The War Diary of Lieutenant William L Hayes M C
The Western Front extended from the North Sea to the Swiss border—about 440 miles. It was held with little change for 4 years by armies from UK (including Canada, Australia, India, Newfoundland*, New Zealand, South Africa, Southern Rhodesia), France (and the French colonial empire), Italy, Belgium, Portugal, Russia and others. Opposing them were the German and the Austria-
The Canadians were sent to various locations along this line where they fought beside any number of men from other countries. Battles along the line were periodic but much day to day attention was paid to raids, sniping and mining under the front lines. The rest of the time was one of tedium and discomfort.
Other front lines were similarly held in various parts of the world. Canada was not in the war on its own.
*(Newfoundland became a province of Canada after the Second World War)
How this research was done
War diaries are amazing. They were written by every level of the Army from Battalion upward and are a day by day, sometimes hour by hour, account of what was happening. Also included are the orders and notices for the day, sketched maps, drawings of terrain or trenches, hand written orders and comments directly from the battlefield.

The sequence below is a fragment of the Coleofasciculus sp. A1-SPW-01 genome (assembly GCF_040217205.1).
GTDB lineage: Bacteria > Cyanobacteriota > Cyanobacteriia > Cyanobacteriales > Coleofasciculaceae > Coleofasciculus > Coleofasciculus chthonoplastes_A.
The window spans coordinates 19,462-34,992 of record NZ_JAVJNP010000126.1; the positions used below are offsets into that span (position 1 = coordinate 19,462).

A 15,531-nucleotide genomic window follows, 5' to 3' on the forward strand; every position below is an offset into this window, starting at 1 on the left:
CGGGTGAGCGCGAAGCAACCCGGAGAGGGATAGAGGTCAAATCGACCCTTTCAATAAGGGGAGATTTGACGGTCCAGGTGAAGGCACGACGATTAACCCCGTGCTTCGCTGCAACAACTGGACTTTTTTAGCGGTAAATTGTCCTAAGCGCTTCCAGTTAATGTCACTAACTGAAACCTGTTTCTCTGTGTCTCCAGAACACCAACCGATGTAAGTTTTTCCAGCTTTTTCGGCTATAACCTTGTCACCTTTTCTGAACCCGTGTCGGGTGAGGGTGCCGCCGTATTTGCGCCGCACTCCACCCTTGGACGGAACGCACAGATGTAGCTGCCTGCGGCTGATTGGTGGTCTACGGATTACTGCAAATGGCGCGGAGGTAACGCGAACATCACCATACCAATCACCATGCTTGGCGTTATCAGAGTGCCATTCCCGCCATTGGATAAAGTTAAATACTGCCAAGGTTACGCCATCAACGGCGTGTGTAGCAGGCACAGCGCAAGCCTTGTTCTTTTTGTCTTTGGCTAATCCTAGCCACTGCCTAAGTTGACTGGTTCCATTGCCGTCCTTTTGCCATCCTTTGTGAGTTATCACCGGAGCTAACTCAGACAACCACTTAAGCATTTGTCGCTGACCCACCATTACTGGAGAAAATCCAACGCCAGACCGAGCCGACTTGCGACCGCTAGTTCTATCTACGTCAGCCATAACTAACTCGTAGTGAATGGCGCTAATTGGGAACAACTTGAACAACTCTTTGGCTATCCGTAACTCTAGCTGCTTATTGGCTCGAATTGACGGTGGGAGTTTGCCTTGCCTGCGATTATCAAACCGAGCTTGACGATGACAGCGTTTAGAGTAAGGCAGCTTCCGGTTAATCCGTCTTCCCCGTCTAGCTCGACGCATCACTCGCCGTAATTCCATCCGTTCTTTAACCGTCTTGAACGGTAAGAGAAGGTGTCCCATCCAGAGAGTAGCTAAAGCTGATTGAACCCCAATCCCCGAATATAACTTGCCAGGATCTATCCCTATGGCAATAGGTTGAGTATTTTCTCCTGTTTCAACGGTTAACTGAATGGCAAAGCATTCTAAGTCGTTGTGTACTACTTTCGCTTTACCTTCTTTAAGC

They are available in Canadian Archives, many on line. As such, they are primary sources for this research. A full list is available under the reference tab. Please note that dates in these diaries are day/month/year as was the convention at the time.
28th Bn WD = 28th Bn War Diary
6th IB WD = 6th Infantry Brigade War Diary
2nd Div WD = 2nd Division War Diary
Maps: Armies work from maps. Many of these survive in the Canadian and British archives and it is possible in several of the battles in this diary to follow WLH down to the specific trench in which he was located on a given day and then to see him move to the next—almost like an animated film.
The Canadian Government made the decision at the outset of the war, to provide Divisions of troops and officers, as quickly as they could be recruited, to serve under the overall direction of the British Army. It also decided that it did not want its troops to be absorbed into the British Army and insisted that they remain as Canadian Divisions. Thus we are able to follow the success and tragedy of Canada's contribution to this conflict.
What follows is a small record of the battles and challenges in which WLH took an active part during four years of the war he spent in France.
Wherever possible, references to the on-